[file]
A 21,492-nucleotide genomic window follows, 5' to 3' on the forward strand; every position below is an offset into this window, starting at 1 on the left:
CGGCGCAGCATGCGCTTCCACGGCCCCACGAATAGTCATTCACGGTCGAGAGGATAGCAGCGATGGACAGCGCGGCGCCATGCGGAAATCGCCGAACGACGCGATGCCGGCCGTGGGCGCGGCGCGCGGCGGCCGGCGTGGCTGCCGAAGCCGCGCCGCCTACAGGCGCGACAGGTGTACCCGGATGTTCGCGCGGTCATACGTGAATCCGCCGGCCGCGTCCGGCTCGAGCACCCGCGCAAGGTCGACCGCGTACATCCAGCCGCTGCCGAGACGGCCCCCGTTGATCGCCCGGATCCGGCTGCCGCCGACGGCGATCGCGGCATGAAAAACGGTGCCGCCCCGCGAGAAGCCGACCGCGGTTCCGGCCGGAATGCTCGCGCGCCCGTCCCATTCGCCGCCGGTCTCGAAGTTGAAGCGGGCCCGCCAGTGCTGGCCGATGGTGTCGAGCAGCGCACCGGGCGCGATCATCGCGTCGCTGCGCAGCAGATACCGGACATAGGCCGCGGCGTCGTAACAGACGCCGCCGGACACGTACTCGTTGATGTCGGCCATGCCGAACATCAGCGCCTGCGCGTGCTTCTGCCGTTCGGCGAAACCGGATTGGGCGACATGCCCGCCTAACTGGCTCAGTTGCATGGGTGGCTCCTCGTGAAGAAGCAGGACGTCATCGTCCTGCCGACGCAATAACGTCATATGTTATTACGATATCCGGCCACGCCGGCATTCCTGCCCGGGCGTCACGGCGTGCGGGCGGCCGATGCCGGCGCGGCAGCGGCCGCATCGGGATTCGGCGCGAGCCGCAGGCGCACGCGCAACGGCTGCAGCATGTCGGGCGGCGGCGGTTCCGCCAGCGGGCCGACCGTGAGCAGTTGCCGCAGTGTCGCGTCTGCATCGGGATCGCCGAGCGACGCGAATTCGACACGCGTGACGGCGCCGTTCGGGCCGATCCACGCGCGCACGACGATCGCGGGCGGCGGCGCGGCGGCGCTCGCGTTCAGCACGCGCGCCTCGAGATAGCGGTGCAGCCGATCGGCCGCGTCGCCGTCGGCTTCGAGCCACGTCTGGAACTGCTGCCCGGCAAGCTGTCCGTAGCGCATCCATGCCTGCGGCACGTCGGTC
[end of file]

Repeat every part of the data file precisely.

A 21,492-nucleotide genomic window follows, 5' to 3' on the forward strand; every position below is an offset into this window, starting at 1 on the left:
CGGCGCAGCATGCGCTTCCACGGCCCCACGAATAGTCATTCACGGTCGAGAGGATAGCAGCGATGGACAGCGCGGCGCCATGCGGAAATCGCCGAACGACGCGATGCCGGCCGTGGGCGCGGCGCGCGGCGGCCGGCGTGGCTGCCGAAGCCGCGCCGCCTACAGGCGCGACAGGTGTACCCGGATGTTCGCGCGGTCATACGTGAATCCGCCGGCCGCGTCCGGCTCGAGCACCCGCGCAAGGTCGACCGCGTACATCCAGCCGCTGCCGAGACGGCCCCCGTTGATCGCCCGGATCCGGCTGCCGCCGACGGCGATCGCGGCATGAAAAACGGTGCCGCCCCGCGAGAAGCCGACCGCGGTTCCGGCCGGAATGCTCGCGCGCCCGTCCCATTCGCCGCCGGTCTCGAAGTTGAAGCGGGCCCGCCAGTGCTGGCCGATGGTGTCGAGCAGCGCACCGGGCGCGATCATCGCGTCGCTGCGCAGCAGATACCGGACATAGGCCGCGGCGTCGTAACAGACGCCGCCGGACACGTACTCGTTGATGTCGGCCATGCCGAACATCAGCGCCTGCGCGTGCTTCTGCCGTTCGGCGAAACCGGATTGGGCGACATGCCCGCCTAACTGGCTCAGTTGCATGGGTGGCTCCTCGTGAAGAAGCAGGACGTCATCGTCCTGCCGACGCAATAACGTCATATGTTATTACGATATCCGGCCACGCCGGCATTCCTGCCCGGGCGTCACGGCGTGCGGGCGGCCGATGCCGGCGCGGCAGCGGCCGCATCGGGATTCGGCGCGAGCCGCAGGCGCACGCGCAACGGCTGCAGCATGTCGGGCGGCGGCGGTTCCGCCAGCGGGCCGACCGTGAGCAGTTGCCGCAGTGTCGCGTCTGCATCGGGATCGCCGAGCGACGCGAATTCGACACGCGTGACGGCGCCGTTCGGGCCGATCCACGCGCGCACGACGATCGCGGGCGGCGGCGCGGCGGCGCTCGCGTTCAGCACGCGCGCCTCGAGATAGCGGTGCAGCCGATCGGCCGCGTCGCCGTCGGCTTCGAGCCACGTCTGGAACTGCTGCCCGGCAAGCTGTCCGTAGCGCATCCATGCCTGCGGCACGTCGGTC